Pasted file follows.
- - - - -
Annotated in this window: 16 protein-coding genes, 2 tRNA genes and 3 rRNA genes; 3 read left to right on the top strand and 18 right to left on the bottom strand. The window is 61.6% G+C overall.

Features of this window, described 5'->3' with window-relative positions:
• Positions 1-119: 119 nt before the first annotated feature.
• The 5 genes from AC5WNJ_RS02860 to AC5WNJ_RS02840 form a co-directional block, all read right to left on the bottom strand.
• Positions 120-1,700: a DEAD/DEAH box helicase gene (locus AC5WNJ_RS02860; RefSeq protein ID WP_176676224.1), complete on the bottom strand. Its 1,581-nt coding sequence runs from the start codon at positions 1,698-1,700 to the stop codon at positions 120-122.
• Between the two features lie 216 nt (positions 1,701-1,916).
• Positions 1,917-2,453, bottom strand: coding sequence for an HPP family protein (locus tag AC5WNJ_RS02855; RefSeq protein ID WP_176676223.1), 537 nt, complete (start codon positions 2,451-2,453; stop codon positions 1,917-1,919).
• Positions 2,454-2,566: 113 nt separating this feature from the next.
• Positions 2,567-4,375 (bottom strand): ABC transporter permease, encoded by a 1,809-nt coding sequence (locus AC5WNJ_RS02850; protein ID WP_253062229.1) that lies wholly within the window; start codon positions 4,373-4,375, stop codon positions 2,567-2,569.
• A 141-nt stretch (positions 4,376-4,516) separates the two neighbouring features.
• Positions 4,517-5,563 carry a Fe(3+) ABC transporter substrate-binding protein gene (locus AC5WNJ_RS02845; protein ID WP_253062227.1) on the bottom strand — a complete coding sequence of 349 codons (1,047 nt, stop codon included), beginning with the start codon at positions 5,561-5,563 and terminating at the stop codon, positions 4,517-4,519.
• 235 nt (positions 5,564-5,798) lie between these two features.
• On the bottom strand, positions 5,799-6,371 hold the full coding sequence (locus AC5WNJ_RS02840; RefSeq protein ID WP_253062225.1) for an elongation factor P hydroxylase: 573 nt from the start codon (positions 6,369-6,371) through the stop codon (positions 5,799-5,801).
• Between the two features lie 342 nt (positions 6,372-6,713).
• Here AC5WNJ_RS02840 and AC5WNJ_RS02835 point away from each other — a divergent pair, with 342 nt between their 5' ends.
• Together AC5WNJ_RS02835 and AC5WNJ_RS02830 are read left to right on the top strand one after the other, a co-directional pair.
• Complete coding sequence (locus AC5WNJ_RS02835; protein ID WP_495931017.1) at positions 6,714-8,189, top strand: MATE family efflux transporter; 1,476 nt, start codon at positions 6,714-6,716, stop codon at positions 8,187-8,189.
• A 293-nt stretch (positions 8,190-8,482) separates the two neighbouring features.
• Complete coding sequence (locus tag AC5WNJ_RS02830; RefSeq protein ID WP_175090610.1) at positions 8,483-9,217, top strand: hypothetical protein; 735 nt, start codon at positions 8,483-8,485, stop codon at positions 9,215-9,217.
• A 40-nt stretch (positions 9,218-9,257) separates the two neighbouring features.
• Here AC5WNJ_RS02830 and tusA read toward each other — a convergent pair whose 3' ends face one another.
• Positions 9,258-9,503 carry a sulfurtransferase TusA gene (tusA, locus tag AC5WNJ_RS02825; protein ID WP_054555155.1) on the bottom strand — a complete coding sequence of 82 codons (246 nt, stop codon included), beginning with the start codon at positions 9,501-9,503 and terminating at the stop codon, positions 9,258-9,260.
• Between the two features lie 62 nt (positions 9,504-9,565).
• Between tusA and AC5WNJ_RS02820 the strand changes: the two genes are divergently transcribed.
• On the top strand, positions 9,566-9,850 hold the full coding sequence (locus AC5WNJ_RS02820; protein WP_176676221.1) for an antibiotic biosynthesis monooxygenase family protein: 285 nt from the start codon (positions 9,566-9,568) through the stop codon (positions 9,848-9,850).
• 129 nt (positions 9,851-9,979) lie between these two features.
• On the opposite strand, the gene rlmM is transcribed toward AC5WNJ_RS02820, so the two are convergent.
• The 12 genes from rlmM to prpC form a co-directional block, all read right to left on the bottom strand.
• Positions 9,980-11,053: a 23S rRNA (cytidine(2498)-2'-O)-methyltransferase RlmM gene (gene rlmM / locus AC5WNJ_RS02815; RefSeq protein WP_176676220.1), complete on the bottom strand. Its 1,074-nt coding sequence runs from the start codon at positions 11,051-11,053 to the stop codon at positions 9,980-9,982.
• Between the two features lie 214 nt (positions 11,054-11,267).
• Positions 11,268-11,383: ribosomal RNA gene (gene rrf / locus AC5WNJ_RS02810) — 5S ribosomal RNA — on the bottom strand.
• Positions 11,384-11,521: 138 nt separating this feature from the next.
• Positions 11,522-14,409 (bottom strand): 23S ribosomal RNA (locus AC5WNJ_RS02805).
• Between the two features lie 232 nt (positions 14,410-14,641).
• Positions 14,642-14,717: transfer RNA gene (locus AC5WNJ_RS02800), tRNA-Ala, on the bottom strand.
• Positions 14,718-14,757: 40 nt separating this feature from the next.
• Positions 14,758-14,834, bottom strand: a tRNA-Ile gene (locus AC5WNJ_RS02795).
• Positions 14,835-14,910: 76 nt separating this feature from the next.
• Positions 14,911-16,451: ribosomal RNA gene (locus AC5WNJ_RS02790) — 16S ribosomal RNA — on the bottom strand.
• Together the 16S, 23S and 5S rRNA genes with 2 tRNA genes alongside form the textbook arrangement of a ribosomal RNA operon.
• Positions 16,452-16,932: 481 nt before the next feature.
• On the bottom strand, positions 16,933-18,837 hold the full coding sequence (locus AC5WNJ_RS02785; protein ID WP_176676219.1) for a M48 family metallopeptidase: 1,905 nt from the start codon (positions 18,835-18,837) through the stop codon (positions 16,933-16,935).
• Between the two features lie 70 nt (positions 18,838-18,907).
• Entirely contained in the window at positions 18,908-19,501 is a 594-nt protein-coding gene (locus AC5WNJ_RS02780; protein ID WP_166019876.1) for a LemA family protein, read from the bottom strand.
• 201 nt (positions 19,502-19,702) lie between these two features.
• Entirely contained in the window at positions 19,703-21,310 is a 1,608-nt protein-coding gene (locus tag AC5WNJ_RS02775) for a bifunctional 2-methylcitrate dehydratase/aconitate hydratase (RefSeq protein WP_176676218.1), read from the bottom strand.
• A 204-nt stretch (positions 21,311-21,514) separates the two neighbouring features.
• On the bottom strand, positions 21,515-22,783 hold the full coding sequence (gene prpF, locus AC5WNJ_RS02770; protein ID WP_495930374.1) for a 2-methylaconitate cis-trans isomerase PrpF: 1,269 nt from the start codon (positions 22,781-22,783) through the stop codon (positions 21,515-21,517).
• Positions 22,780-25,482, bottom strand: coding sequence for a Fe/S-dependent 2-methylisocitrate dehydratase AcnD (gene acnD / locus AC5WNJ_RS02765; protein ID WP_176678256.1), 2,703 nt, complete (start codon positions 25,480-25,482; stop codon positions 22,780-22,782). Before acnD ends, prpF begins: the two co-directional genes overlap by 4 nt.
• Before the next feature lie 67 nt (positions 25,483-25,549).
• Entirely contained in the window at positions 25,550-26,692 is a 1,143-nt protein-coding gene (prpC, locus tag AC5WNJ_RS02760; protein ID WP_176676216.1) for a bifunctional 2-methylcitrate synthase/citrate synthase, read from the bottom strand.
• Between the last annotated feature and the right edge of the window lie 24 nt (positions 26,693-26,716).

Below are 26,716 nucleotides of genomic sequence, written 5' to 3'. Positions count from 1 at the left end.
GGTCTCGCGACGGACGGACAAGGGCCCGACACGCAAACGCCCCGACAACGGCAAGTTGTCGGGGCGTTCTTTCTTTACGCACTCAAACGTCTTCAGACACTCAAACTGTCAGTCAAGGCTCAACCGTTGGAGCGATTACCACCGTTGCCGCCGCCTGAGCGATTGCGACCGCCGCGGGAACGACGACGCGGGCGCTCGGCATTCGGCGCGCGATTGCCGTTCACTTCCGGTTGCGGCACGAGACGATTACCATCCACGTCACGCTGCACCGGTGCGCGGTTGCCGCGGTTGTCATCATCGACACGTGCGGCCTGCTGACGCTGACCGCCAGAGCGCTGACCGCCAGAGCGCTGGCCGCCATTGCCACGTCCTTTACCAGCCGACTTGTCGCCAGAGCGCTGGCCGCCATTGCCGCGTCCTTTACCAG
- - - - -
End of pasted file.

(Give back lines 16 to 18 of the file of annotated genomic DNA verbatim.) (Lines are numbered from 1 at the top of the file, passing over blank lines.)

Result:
• Together AC5WNJ_RS02835 and AC5WNJ_RS02830 are read left to right on the top strand one after the other, a co-directional pair.
• Complete coding sequence (locus AC5WNJ_RS02835; protein ID WP_495931017.1) at positions 6,714-8,189, top strand: MATE family efflux transporter; 1,476 nt, start codon at positions 6,714-6,716, stop codon at positions 8,187-8,189.
• A 293-nt stretch (positions 8,190-8,482) separates the two neighbouring features.